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Share your private sector horror stories

Bloated. Inefficient. Wasteful. Pampered. Manned by the lazy and incompetent; administered by shameless fat cats with salaries that make the Prime Minister look like a pauper. All-expenses paid trips to exotic locations. Non-jobs like ‘Executive Officer to Protect Endangered Snakes’. This is Britain’s public sector, if the relentless campaign of bile directed against it by the Conservative Party and their allies in the right-wing media is to be believed. In a political campaign with few parallels in modern times for either genius or audacity, this axis has transformed one of the greatest private sector disasters in human history into a crisis of public spending.

The Government’s propaganda offensive has had one simple aim: to soften public opinion up for the biggest programme of cuts (sorry, ‘savings‘) since the 1920s. Long gone are the days when David Cameron berated New Labour for its “knee-jerk attacks on public sector workers”, or – astonishingly – proudly declared:

Anyone working in the public services could easily have heard a pretty negative message from my Party: “there’s too many of you, you’re lazy and you’re inefficient.” This is far from how I see things.

But trashing the reputation of public services isn’t just about devastating cuts. It’s about opening the door for private firms to help themselves to whatever is left. Already, vultures are circling the expected carcasses. As the Government and its right-wing allies would have it, the private sector is more efficient, more competent and better value-for-money.

On Saturday, Polly Toynbee hinted at challenging this narrative: she referred to the frustrations she’s had with Homebase, and described witnessing a “fraught mother” being treated poorly by HSBC.

So I had an idea. Why not challenge the Government’s propaganda offensive by collecting together the many horror stories involving Britain’s private sector?

I’ll get the ball rolling. The biggy, of course, is the near-collapse of the world’s financial system, caused by the greed and incompetence of the banking industry. The consequences include a narrowly avoided (for now) Great Depression, millions of job losses and questionable prospects for economic growth for years to come. And, of course, it was the state that had to charge to the rescue. Take the United States: George ‘Lenin’ Bush was forced to undertake the biggest nationalisations in human history.

It’s going to take a few more headlines about a council-chief-executive-in-four-course-meal-at-taxpayers-expense to top that one.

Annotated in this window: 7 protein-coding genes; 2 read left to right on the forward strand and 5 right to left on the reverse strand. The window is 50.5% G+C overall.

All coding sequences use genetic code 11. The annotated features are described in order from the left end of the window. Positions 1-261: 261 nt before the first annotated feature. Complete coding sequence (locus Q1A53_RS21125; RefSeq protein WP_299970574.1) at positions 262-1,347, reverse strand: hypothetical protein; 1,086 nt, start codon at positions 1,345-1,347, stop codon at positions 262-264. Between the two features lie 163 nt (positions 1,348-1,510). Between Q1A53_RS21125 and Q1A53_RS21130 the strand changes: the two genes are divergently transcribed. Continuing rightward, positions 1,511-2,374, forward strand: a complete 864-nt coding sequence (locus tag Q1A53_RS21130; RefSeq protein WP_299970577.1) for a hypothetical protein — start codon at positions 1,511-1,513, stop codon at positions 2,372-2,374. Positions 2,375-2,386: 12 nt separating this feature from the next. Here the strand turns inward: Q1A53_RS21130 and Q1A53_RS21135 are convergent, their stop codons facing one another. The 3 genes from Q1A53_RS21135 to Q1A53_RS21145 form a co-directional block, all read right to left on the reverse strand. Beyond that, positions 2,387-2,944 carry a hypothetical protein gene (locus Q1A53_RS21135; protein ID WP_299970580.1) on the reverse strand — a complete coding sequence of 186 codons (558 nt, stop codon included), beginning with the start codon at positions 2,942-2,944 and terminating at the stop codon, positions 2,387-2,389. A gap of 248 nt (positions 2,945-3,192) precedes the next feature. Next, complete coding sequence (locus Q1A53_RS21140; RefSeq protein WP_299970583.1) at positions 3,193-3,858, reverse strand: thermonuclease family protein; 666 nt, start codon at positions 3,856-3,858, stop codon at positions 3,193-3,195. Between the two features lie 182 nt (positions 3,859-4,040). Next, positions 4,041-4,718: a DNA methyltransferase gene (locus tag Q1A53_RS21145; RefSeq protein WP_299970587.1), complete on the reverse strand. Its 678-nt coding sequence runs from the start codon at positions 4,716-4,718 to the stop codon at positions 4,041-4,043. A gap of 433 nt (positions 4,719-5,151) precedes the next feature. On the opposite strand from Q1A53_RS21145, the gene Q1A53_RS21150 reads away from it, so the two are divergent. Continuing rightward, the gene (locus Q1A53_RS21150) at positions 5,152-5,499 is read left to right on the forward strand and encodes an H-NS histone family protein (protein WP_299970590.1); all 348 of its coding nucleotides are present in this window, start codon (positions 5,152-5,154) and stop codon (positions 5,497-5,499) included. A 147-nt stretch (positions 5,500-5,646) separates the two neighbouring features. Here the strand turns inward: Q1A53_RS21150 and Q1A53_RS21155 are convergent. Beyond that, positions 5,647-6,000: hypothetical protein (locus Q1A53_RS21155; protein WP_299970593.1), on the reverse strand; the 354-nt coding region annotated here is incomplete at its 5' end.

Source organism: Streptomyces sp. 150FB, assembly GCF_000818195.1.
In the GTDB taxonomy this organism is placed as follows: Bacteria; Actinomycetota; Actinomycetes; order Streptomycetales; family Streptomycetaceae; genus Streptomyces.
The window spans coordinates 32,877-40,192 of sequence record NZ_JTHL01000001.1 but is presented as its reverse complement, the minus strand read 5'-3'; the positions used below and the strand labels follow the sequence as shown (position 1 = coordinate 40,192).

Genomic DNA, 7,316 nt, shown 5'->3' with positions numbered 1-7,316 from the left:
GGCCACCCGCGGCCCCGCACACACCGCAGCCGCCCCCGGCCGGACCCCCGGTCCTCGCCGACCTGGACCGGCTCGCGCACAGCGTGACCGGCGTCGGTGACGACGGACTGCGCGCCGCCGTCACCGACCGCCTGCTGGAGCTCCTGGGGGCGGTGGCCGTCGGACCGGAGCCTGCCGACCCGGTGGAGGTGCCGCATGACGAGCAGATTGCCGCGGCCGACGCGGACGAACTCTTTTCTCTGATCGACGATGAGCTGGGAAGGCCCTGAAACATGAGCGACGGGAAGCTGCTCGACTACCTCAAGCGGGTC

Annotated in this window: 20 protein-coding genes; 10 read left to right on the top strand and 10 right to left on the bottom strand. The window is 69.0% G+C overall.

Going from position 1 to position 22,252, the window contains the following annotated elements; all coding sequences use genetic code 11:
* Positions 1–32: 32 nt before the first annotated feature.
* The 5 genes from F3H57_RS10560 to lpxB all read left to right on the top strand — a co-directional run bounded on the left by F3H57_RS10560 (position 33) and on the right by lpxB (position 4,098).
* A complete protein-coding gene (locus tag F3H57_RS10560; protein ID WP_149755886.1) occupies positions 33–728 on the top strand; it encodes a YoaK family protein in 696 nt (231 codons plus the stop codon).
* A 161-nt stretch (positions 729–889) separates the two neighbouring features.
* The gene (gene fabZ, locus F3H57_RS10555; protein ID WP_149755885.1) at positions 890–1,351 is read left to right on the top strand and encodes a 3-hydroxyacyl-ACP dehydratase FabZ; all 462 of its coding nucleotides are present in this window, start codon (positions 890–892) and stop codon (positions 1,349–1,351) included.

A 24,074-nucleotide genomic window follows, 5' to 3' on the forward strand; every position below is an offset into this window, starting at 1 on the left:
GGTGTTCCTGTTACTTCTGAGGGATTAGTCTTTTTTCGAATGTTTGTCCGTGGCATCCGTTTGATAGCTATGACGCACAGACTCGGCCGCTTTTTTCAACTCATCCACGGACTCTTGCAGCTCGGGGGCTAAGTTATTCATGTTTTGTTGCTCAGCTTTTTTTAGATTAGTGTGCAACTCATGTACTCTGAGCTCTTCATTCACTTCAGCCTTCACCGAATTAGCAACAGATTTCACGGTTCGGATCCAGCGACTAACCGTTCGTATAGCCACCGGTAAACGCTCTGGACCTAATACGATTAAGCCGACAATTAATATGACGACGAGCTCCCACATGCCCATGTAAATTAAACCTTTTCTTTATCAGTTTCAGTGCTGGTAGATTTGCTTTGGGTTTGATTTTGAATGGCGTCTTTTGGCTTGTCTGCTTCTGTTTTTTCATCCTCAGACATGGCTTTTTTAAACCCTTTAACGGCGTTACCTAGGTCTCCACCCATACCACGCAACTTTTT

Or, on a personal level, I had a weeks-long battle with Optical Express to order in the correct contact lenses. I won’t inflict the details on you – partly because reliving the trauma will end up with my keyboard as collateral damage – but needless to say, after having been their customer since the age of 10, I had no choice but to part company with them and order lenses online. Not that it was the workers’ fault – I’ve always thought there was a special place in Hell reserved for customers who yell at staff who are paid poor wages to administer a crap system devised by overpaid executives higher up the chain.

So – what are your private sector horror stories?


  1. DevonChap says:

    If Homebase treat me badly I can go to B&Q. If HSBC mistreat me I can go to the Co-op Bank. If public services abuse me I have no alternatives. That is the difference.

  2. Vishal says:

    Excellent comment @DevonChap. In the private sector, there are consequences. None in the public sector. My company woke up to the recession 3 years ago, freezing pay, stopping bonuses. Till last years, unions were threatening to go on strike for below inflation pay HIKES! Yes, I think the public sector has it too easy, with no accountability about how it spends taxpayers’ money.

    1. Jon Lansman says:

      @DevonChap & @Vishal
      Changing banks is a nightmare. Changing utility companies is a joke. It takes months, by which time the terms have totally changed. And have you ever tried claiming back your fares when Easyjet or Ryan Air cancel the flight? And what about private companies that run public services? No consumer choice there. The train service is worse and more expensive. Things must be better on your planet!

  3. Simon Clarke says:

    Public services should be the responsibility of elected politicians, who if not responsive, can be replaced. I find it difficult to find the difference in service between, say npower and other suppliers, so mostly being able to change to another energy co. or bank is an illusion.

  4. Jon Hudson says:

    And no Freedom of Information applies to private sector therefore no transparency about anything really. They pay big money to PR companies to build their image with spurious ‘good deeds’ ie. Barclays bank send employees to paint the walls of charities that dont need walls painting which costs them pence but reaps mega bucks coverage in a supine media who reproduce press releases without further investigation and any way FOI doesnt apply – oh we have come full circle.


    @DevonChap: Hang on a minute…B&Q? Are you being serious? No staff to help you and when you do manage to speak to one they they cannot answer the most basic query ( because they receive no training and are kept alive on minimum wage rates). Give me an open democratically accountable public service over a faceless corporate tyranny any day.

  6. DevonChap says:

    I travelled a bit in the old communist Eastern Europe and bad British private businesses have nothing on unhelpful and difficult shop staff in state run shops. Supposedly they were “democratically accountable” but that was a joke. Changing banks or ultities because of bad service or high charges wasn’t just difficult, it was impossible.

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